The sharehold by Linux users is so incredibly small compared to the number of Windows boxes, that I don't think it will really change anything. Look at the number of web pages that are made for IE only. Most companies don't really care about that small of a segment they might be losing. Even Apple users are mostly neglected. And I say this as both a Linux and Max user.

If anything, it at least keeps Linux as a viable desktop alternative. It's difficult for any desktop to keep mainstream if it can't do the basic functionalities that people expect. If you get someone to try out Linux, he/she won't care so much the reason why they can't access something on some web page. Telling him/her that it's because of market share won't really make a difference.

It remains to be seen if Silverlight will overcome Flash. I don't have a great love of flash -- I have a heavy dislike of Javascript. On the other hand, I have no plans of using Windows if I can avoid it, and I can't see myself switching any time soon so I can have more annoying ads block the text I'm trying to read. I don't see M$ going to implement this on the Mac, so it will be interesting to see what, if anything, Apple does.

Re:Why?! (1)

zlogic (892404) | more than 6 years ago | (#19637513)

Moonlight, unlike Flash, will probably be GPLed.

Re:Why?! (0)

Anonymous Coward | more than 6 years ago | (#19637767)

Silverlight, like flash, will not be GPLed.
Moonlight, like gnash, will probably be GPLed.

Re:Why?! (3, Insightful)

GauteL (29207) | more than 6 years ago | (#19637567)

Please get over yourself. Flash is at best a semi-open standard with severely lacking open source implementations. If an open standard with a complete open source implementation replaces Flash then there is little reason to care who created the standard in the first place apart from blind zealotry.

Re:Why?! (1)

suv4x4 (956391) | more than 6 years ago | (#19637807)

This will give MS more of a foothold in the market. They wanted this to happen! Now flash isn't the only cross platform game in town so now the marketing guys will be able to say YES IT WILL WORK ON LINUX so you dont just need to use flash!

They would've ported it to Linux anyway. Now they just don't have to. Maybe saved Microsoft some bucks, that's all there is.

But the implementation is open source. You wouldn't think Miguel would port the entirety of .NET but not port Silverlight (a proper subset of .NET) now, did you?

Honestly if all that it takes to make Silverlight better than Flash was a Linux version, Flash would be in a serious trouble. Flash however has a lot more going on.

May I be the first... (2, Insightful)

Yuioup (452151) | more than 6 years ago | (#19636895)

... to congratulate Miguel and his team for this remarkable achievement!

Gives an insight into what Open Source is capable of.

Y

Re:May I be the first... (4, Insightful)

jonnythan (79727) | more than 6 years ago | (#19637101)

What Open Source is capable of?

Would Miguel's team not have been able to code this under a closed license? Was there significant public involvement that was critical to the project?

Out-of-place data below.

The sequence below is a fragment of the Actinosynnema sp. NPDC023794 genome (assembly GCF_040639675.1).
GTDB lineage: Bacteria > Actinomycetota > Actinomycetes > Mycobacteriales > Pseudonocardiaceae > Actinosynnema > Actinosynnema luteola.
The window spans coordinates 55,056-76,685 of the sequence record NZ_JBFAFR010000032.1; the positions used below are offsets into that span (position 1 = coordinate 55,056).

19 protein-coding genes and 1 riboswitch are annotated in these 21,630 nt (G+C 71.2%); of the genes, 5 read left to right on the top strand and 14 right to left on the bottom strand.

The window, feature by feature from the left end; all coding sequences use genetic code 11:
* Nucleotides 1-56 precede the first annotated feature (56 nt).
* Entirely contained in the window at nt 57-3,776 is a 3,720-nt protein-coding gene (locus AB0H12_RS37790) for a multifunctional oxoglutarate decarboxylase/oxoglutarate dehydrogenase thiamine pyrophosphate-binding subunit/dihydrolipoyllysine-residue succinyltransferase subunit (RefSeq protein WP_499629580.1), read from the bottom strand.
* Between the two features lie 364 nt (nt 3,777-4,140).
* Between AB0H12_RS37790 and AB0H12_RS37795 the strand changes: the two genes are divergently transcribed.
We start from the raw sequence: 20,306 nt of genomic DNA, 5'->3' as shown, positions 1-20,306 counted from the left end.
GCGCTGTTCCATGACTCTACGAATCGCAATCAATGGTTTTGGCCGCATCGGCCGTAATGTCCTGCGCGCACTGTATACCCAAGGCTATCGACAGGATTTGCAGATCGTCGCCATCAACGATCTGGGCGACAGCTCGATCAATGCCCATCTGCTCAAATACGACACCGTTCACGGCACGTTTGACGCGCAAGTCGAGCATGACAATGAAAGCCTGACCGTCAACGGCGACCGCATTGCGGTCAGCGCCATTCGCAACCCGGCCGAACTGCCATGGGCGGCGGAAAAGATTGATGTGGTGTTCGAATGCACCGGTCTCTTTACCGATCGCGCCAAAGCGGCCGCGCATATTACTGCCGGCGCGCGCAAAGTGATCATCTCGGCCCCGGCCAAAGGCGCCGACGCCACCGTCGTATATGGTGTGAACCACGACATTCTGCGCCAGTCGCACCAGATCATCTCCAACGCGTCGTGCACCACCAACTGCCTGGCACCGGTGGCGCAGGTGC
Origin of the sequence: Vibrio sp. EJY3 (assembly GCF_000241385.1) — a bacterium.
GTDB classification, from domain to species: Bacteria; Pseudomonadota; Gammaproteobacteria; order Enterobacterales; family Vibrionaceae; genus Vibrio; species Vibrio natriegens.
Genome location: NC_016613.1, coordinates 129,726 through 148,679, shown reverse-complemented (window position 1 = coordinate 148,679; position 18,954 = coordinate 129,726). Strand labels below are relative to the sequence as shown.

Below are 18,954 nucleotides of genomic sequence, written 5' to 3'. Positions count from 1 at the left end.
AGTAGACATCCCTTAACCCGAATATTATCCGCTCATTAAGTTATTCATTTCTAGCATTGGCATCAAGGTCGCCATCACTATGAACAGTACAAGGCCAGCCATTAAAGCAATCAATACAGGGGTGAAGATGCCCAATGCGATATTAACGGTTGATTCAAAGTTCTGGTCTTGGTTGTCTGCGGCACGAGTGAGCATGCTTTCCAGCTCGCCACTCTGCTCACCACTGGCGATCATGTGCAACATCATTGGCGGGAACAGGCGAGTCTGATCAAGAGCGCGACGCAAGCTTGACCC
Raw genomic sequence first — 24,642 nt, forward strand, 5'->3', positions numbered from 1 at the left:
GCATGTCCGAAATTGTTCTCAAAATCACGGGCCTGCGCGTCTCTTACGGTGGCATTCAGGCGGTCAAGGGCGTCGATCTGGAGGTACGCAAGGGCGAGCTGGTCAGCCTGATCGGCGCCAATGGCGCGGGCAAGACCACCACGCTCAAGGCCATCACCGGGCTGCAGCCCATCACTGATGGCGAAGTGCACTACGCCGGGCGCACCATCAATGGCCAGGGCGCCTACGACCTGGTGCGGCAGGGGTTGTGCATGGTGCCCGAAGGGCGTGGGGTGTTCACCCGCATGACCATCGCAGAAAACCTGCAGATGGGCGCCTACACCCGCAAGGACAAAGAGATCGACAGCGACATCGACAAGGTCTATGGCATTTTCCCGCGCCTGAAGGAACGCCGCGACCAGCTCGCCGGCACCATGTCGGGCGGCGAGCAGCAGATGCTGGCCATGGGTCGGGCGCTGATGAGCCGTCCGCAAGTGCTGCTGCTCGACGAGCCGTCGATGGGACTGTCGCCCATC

Also, what was accomplished? A 100% direct rip-off of a product already created and demonstrated by a closed-source development house? Impressive. Wow.

Re:May I be the first... (1)

jez9999 (618189) | more than 6 years ago | (#19637471)

Would Miguel's team not have been able to code this under a closed license? Was there significant public involvement that was critical to the project?

No, and no. What's your point? GP said it showed what OS was capable of, not what closed-source wasn't.

Re:May I be the first... (1, Insightful)

RidiculousPie (774439) | more than 6 years ago | (#19637737)

Was there significant public involvement that was critical to the project?
Well, for one they are using ffmpeg, and cairo, so I would say that there is significant involvement.

Also, what was accomplished? A 100% direct rip-off of a product already created and demonstrated by a closed-source development house? Impressive. Wow.
At the moment moonlight may not have any significant functionality over silverlight, but one example given of the value of the mono work is that in time you will be able to ship mono libraries with your silverlight/moonlight app, extending it's functionality without having to implement yourself from the ground up.

Re:May I be the first... (1)

pkphilip (6861) | more than 6 years ago | (#19637833)

Miguel - congratulations! you are one of the few people who can pull off something like this in such a short time!!

That's great! (0, Redundant)

poot_rootbeer (188613) | more than 6 years ago | (#19636899)


Wonderful news!

So what the heck is "Silverlight"?

Re:That's great! (4, Informative)

DoctorPepper (92269) | more than 6 years ago | (#19637003)

"Microsoft® Silverlight(TM) is a cross-browser, cross-platform plug-in for delivering the next generation of .NET based media experiences and rich interactive applications for the Web. Silverlight offers a flexible programming model that supports AJAX, VB, C#, Python, and Ruby, and integrates with existing Web applications. Silverlight supports fast, cost-effective delivery of high-quality video to all major browsers running on the Mac OS or Windows."

Remember, Google is our friend! :-)

Translation from Marketerese? (0)

Anonymous Coward | more than 6 years ago | (#19637315)